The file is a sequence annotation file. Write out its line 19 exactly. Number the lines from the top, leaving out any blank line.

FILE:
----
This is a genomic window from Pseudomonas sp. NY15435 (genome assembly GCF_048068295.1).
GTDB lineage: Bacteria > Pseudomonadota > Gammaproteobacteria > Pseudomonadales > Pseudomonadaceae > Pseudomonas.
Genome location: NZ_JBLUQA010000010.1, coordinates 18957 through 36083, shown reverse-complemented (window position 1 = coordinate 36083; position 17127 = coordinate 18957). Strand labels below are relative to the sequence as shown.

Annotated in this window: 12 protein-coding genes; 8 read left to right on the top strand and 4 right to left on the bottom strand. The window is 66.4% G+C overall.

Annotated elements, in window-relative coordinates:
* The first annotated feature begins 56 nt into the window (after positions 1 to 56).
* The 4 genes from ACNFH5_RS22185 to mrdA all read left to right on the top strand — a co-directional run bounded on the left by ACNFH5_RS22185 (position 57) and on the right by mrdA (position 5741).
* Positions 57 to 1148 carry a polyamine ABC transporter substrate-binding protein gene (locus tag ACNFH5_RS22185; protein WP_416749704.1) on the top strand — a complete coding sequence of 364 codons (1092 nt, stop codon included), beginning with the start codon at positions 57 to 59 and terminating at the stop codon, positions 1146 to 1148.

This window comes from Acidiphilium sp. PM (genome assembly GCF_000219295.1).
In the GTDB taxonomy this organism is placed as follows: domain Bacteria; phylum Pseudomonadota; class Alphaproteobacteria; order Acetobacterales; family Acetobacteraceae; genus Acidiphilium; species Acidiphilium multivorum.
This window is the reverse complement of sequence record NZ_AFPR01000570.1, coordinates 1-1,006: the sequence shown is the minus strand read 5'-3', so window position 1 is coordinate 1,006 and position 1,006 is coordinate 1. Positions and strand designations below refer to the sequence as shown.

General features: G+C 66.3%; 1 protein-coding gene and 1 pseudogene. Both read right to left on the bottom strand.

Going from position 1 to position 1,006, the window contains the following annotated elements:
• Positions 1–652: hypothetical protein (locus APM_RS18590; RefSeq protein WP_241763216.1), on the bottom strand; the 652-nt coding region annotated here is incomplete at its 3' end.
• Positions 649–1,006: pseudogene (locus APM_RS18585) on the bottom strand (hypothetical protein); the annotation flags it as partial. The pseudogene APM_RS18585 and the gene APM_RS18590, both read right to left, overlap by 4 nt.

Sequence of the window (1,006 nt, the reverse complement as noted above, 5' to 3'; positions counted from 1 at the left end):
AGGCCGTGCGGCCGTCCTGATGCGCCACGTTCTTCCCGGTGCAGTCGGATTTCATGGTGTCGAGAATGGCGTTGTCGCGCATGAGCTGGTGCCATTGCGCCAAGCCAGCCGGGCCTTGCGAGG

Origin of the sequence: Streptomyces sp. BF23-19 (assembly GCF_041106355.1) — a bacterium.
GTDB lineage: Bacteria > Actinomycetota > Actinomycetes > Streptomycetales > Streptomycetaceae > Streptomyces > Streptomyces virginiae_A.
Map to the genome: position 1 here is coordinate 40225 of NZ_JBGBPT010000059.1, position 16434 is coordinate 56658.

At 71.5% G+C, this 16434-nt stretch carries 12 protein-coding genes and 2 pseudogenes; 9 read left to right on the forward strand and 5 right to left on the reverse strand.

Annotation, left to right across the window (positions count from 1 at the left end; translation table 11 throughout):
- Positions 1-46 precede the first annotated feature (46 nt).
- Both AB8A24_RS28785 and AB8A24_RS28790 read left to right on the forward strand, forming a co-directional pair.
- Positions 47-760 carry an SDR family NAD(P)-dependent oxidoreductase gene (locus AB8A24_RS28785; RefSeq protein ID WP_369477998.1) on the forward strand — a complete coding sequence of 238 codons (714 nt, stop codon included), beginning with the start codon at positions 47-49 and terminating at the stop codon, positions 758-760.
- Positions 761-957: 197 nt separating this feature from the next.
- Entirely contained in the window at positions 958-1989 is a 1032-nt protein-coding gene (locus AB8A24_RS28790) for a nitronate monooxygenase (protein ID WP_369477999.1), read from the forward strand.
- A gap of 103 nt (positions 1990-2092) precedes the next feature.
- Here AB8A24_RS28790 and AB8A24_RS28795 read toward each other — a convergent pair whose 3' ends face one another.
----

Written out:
GTDB lineage: Bacteria > Actinomycetota > Actinomycetes > Streptomycetales > Streptomycetaceae > Streptomyces > Streptomyces virginiae_A.